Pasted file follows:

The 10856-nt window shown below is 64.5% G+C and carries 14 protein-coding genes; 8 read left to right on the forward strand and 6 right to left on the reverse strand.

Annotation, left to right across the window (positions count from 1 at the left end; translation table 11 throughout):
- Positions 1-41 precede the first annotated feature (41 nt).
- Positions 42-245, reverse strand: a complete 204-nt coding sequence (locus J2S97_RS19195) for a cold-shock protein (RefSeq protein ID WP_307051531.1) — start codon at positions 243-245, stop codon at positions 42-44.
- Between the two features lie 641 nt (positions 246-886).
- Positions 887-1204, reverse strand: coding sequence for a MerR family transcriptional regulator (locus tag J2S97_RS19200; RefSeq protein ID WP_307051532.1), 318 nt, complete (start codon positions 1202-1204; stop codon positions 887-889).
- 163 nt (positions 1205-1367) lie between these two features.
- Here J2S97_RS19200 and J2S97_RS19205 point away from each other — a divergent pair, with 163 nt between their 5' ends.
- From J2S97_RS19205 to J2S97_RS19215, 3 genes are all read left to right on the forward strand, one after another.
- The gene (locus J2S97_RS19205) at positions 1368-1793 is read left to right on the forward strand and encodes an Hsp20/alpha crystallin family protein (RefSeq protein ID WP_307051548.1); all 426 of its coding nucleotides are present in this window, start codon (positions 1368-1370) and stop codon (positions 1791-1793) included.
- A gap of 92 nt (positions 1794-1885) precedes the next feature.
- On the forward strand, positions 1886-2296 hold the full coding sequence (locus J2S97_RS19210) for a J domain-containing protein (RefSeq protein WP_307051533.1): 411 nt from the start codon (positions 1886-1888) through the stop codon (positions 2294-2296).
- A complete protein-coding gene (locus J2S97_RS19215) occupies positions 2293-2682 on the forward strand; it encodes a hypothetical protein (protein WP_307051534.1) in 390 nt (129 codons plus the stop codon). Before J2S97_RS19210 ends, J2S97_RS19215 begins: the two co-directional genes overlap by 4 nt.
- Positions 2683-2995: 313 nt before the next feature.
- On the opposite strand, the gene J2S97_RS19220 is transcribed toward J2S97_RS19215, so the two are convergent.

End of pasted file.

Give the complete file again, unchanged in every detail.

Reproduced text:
The 10856-nt window shown below is 64.5% G+C and carries 14 protein-coding genes; 8 read left to right on the forward strand and 6 right to left on the reverse strand.

Annotation, left to right across the window (positions count from 1 at the left end; translation table 11 throughout):
- Positions 1-41 precede the first annotated feature (41 nt).
- Positions 42-245, reverse strand: a complete 204-nt coding sequence (locus J2S97_RS19195) for a cold-shock protein (RefSeq protein ID WP_307051531.1) — start codon at positions 243-245, stop codon at positions 42-44.
- Between the two features lie 641 nt (positions 246-886).
- Positions 887-1204, reverse strand: coding sequence for a MerR family transcriptional regulator (locus tag J2S97_RS19200; RefSeq protein ID WP_307051532.1), 318 nt, complete (start codon positions 1202-1204; stop codon positions 887-889).
- 163 nt (positions 1205-1367) lie between these two features.
- Here J2S97_RS19200 and J2S97_RS19205 point away from each other — a divergent pair, with 163 nt between their 5' ends.
- From J2S97_RS19205 to J2S97_RS19215, 3 genes are all read left to right on the forward strand, one after another.
- The gene (locus J2S97_RS19205) at positions 1368-1793 is read left to right on the forward strand and encodes an Hsp20/alpha crystallin family protein (RefSeq protein ID WP_307051548.1); all 426 of its coding nucleotides are present in this window, start codon (positions 1368-1370) and stop codon (positions 1791-1793) included.
- A gap of 92 nt (positions 1794-1885) precedes the next feature.
- On the forward strand, positions 1886-2296 hold the full coding sequence (locus J2S97_RS19210) for a J domain-containing protein (RefSeq protein WP_307051533.1): 411 nt from the start codon (positions 1886-1888) through the stop codon (positions 2294-2296).
- A complete protein-coding gene (locus J2S97_RS19215) occupies positions 2293-2682 on the forward strand; it encodes a hypothetical protein (protein WP_307051534.1) in 390 nt (129 codons plus the stop codon). Before J2S97_RS19210 ends, J2S97_RS19215 begins: the two co-directional genes overlap by 4 nt.
- Positions 2683-2995: 313 nt before the next feature.
- On the opposite strand, the gene J2S97_RS19220 is transcribed toward J2S97_RS19215, so the two are convergent.